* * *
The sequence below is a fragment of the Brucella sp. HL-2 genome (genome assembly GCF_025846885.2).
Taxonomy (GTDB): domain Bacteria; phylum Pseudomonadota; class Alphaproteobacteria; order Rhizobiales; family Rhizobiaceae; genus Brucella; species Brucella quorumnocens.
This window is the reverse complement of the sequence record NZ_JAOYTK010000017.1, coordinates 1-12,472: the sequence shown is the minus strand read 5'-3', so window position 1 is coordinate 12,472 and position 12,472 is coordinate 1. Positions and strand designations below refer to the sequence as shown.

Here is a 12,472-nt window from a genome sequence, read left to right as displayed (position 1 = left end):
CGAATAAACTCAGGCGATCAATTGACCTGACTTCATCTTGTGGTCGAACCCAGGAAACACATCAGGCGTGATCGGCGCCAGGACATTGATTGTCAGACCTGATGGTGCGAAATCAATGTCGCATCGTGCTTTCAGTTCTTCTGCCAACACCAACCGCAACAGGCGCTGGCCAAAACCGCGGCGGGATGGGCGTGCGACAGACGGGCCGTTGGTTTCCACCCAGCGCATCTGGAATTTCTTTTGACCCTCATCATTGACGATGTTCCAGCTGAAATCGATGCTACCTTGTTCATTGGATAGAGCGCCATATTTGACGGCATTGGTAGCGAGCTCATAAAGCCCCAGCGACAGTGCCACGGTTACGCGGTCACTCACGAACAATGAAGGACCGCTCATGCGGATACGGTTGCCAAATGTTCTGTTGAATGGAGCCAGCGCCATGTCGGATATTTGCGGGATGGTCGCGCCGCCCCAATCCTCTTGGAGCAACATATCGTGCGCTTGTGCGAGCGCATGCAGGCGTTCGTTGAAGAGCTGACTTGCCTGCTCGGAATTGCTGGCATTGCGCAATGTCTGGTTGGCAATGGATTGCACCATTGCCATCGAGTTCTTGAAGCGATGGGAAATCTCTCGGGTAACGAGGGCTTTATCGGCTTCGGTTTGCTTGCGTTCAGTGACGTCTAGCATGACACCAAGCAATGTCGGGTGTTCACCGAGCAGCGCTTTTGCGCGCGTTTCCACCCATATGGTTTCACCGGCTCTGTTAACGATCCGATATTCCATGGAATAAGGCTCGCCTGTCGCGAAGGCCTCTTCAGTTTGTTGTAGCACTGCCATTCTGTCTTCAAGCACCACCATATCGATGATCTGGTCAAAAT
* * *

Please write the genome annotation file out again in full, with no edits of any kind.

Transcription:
The sequence below is a fragment of the Brucella sp. HL-2 genome (genome assembly GCF_025846885.2).
Taxonomy (GTDB): domain Bacteria; phylum Pseudomonadota; class Alphaproteobacteria; order Rhizobiales; family Rhizobiaceae; genus Brucella; species Brucella quorumnocens.
This window is the reverse complement of the sequence record NZ_JAOYTK010000017.1, coordinates 1-12,472: the sequence shown is the minus strand read 5'-3', so window position 1 is coordinate 12,472 and position 12,472 is coordinate 1. Positions and strand designations below refer to the sequence as shown.

Here is a 12,472-nt window from a genome sequence, read left to right as displayed (position 1 = left end):
CGAATAAACTCAGGCGATCAATTGACCTGACTTCATCTTGTGGTCGAACCCAGGAAACACATCAGGCGTGATCGGCGCCAGGACATTGATTGTCAGACCTGATGGTGCGAAATCAATGTCGCATCGTGCTTTCAGTTCTTCTGCCAACACCAACCGCAACAGGCGCTGGCCAAAACCGCGGCGGGATGGGCGTGCGACAGACGGGCCGTTGGTTTCCACCCAGCGCATCTGGAATTTCTTTTGACCCTCATCATTGACGATGTTCCAGCTGAAATCGATGCTACCTTGTTCATTGGATAGAGCGCCATATTTGACGGCATTGGTAGCGAGCTCATAAAGCCCCAGCGACAGTGCCACGGTTACGCGGTCACTCACGAACAATGAAGGACCGCTCATGCGGATACGGTTGCCAAATGTTCTGTTGAATGGAGCCAGCGCCATGTCGGATATTTGCGGGATGGTCGCGCCGCCCCAATCCTCTTGGAGCAACATATCGTGCGCTTGTGCGAGCGCATGCAGGCGTTCGTTGAAGAGCTGACTTGCCTGCTCGGAATTGCTGGCATTGCGCAATGTCTGGTTGGCAATGGATTGCACCATTGCCATCGAGTTCTTGAAGCGATGGGAAATCTCTCGGGTAACGAGGGCTTTATCGGCTTCGGTTTGCTTGCGTTCAGTGACGTCTAGCATGACACCAAGCAATGTCGGGTGTTCACCGAGCAGCGCTTTTGCGCGCGTTTCCACCCATATGGTTTCACCGGCTCTGTTAACGATCCGATATTCCATGGAATAAGGCTCGCCTGTCGCGAAGGCCTCTTCAGTTTGTTGTAGCACTGCCATTCTGTCTTCAAGCACCACCATATCGATGATCTGGTCAAAAT